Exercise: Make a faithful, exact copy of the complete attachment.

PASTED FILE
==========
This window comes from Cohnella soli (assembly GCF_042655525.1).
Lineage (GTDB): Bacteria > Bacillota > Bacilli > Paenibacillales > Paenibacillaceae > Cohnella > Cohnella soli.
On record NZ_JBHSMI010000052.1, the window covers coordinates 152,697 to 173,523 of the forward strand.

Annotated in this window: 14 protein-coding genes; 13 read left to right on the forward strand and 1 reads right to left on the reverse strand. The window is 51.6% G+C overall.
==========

This window comes from Cohnella soli (assembly GCF_042655525.1).
Lineage (GTDB): Bacteria > Bacillota > Bacilli > Paenibacillales > Paenibacillaceae > Cohnella > Cohnella soli.
On record NZ_JBHSMI010000052.1, the window covers coordinates 152,697 to 173,523 of the forward strand.

Annotated in this window: 14 protein-coding genes; 13 read left to right on the forward strand and 1 reads right to left on the reverse strand. The window is 51.6% G+C overall.